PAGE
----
Following several mass shooting incidents in the United States over the weekend, President Donald Trump blamed video games, at least in part, for glorifying violence in society, describing these games as “gruesome and grisly.” This, unsurprisingly, caused a huge backlash amongst the gamer community, prompting the hashtag ‘video games are not to blame’ to start trending on various social media sites. Many researchers, journalists, and industry figures have spoken up against the idea of associating virtual violence with actual atrocities in our real world.

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President Donald Trump blames video games for glorifying violence

Back in 2017, the media psychology division of the American Psychology Association released a policy statement in which it cited a long list of researches carried out over the past few decades saying that “scant evidence has emerged that makes any causal or correlational connection between playing violent video games and actually committing violent activities.”

Dr. Chris Ferguson, the leader of the body that made the statement, was even more straightforward in a recent interview with the New York Times. “The data on bananas causing suicide is about as conclusive. Literally. The numbers work out about the same,” he said.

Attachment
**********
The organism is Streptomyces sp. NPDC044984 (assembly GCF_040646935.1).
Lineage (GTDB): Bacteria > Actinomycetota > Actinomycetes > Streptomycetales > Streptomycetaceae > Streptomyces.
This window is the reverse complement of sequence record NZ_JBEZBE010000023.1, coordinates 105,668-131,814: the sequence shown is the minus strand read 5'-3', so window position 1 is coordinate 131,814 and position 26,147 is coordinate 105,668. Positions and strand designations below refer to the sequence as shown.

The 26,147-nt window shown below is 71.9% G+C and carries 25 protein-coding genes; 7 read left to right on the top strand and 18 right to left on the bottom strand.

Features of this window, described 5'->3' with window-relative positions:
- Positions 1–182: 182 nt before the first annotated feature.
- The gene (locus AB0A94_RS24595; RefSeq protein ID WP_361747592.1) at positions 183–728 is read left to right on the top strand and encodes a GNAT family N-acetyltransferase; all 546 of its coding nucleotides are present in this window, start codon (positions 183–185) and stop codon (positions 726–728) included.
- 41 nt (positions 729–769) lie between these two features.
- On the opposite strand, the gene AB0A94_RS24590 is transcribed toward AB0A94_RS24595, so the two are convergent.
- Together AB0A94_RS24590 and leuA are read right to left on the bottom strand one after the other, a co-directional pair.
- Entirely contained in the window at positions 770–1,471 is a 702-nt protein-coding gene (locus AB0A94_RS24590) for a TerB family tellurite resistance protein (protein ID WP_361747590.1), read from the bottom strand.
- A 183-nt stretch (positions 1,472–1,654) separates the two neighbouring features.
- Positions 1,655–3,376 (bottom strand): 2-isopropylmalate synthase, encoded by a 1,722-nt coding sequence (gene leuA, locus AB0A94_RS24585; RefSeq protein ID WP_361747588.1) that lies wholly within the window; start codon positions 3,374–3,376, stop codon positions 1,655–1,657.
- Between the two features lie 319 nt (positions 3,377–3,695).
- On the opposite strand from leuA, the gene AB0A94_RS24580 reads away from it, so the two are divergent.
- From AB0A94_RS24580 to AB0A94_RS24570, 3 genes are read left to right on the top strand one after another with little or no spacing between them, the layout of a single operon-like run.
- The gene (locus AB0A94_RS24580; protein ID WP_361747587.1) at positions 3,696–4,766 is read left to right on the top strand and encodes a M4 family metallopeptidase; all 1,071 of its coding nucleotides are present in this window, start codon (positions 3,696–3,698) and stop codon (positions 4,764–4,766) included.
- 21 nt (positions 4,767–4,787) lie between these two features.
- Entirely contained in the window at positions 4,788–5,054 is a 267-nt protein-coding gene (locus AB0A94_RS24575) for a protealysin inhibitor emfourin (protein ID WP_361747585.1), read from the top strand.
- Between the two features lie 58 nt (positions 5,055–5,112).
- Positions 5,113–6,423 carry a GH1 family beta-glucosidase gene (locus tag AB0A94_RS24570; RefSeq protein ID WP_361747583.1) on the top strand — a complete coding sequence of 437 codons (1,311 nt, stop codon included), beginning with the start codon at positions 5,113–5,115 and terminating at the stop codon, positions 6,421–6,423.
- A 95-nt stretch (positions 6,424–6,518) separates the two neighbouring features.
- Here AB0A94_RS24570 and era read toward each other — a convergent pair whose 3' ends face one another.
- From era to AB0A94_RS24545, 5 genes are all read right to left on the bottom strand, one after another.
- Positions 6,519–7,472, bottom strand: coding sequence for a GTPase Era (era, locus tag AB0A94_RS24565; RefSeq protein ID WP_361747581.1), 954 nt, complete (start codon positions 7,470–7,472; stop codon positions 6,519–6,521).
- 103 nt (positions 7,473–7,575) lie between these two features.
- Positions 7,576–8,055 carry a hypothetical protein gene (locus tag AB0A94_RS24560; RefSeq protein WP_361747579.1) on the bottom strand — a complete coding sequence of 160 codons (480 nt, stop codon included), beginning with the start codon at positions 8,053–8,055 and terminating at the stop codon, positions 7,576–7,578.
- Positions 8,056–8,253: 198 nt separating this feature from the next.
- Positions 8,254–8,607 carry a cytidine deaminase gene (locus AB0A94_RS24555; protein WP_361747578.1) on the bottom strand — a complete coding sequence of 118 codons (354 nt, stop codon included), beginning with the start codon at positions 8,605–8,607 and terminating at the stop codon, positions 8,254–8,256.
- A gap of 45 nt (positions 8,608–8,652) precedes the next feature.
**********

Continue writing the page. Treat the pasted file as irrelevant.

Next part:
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"The data on bananas causing suicide is about as conclusive. Literally. The numbers work out about the same."

Yes, it’s true that many of those who commit violent crimes are video games players, but Dr. James Ivory compares it to saying that these perpetrators wear shoes. They do, but so do most people, and it has nothing to do with violent tendencies.

A lot of gamers– including several prominent figures Reggie Fils-Aime , former president of Nintendo America – have cited a bar graph created by Vox, which shows game industry revenue next to the number of deaths by guns in several countries around the globe, as arguments against Trump’s statement.

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A lot of countries have video games, only one has gun violence problems

In short, video games are present in most countries, but the US is the only one that has a shooting problem. As reports from Pew Research Center show, the violent crime rate in the country – including those that involve guns and those that don’t – dropped by 49% in the 25-year period from 1993 to 2017, the same period when video games witnessed major spikes. As a result, saying that video games cause violence is a nonsensical statement.